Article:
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Publication Just Deserts - What Happens to Minnesota's Serious Offenders?

Stephen Coleman, Criminal Justice Program Office of Local Government

September 1, 1982    NCJ 89983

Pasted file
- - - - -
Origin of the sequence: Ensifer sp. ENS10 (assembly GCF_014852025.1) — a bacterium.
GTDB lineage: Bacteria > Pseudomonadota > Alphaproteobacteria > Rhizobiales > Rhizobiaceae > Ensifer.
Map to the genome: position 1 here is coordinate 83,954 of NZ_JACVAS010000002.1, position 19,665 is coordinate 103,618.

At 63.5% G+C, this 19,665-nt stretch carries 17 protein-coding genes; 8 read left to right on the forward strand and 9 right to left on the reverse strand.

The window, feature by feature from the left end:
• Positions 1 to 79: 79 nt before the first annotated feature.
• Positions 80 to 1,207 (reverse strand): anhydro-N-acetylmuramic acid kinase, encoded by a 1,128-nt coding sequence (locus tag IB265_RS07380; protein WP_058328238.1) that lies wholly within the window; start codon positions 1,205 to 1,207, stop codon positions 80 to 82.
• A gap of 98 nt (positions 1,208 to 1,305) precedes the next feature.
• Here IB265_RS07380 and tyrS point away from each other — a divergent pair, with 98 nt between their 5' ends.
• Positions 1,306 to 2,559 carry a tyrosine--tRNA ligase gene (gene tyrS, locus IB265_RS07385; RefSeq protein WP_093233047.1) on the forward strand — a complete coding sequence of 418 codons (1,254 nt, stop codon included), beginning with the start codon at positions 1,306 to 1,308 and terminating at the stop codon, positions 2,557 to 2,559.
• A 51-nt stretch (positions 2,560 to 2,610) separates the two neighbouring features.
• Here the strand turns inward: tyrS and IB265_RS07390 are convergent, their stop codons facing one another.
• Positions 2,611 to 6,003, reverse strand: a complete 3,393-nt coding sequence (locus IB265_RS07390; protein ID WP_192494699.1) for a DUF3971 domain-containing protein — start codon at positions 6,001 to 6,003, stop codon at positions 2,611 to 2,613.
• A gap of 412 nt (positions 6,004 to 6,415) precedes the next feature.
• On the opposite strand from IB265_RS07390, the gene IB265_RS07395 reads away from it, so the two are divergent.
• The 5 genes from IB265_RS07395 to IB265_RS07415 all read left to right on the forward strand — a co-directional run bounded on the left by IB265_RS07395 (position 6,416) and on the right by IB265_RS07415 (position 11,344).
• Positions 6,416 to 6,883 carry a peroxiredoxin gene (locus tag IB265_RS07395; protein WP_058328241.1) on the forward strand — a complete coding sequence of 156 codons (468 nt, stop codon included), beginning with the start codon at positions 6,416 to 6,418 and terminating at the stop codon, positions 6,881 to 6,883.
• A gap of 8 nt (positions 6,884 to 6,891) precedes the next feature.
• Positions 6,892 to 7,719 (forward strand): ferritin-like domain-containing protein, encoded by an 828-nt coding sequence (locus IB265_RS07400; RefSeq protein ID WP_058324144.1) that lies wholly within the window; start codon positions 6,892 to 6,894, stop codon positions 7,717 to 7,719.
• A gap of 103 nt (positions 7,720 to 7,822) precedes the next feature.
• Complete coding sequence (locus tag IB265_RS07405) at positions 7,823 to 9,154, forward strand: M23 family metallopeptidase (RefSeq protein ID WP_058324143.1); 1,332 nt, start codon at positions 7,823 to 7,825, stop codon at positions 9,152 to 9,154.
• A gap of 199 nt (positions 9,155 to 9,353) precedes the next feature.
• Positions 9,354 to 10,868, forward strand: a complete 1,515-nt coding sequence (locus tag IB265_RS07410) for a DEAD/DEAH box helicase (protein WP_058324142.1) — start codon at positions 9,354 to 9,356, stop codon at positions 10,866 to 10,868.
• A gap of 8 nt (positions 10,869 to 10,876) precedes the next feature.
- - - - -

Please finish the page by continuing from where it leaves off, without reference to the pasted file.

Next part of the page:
In fiscal 1981, about 11,800 adults had felony arrests, with 70 percent being brought to court and 30 percent released without prosecution. Of those prosecuted, 87 percent were convicted and sentenced. Almost half of those convicted were not incarcerated. Murder and robbery convictions were most likely to result in imprisonment for more than 1 year. Blacks arrested for violent crimes were much less likely to be prosecuted than whites or Indians; however, convicted blacks were more likely to be imprisoned than whites, apparently because blacks were significantly more likely to use guns than whites. It is more difficult to rule out the possibility of discrimination in case outcomes for Indians than for blacks. The use of a gun in a crime was the strongest single factor affecting incarceration. The severity of the crime was also important in determining incarceration. The least significant factors in incarceration were race and participation in community corrections, which predisposed a convicted felon toward a prison sentence. Data were not available on criminal histories. Nearly four times as many felony defendants are being incarcerated in jail than in prisons, suggesting that if uniformity and consistency in sentencing is to be achieved in felony cases, then the legislature should consider the feasibility of guidelines for jail incarceration, not just for a prison sentence. Tabular data are provided.


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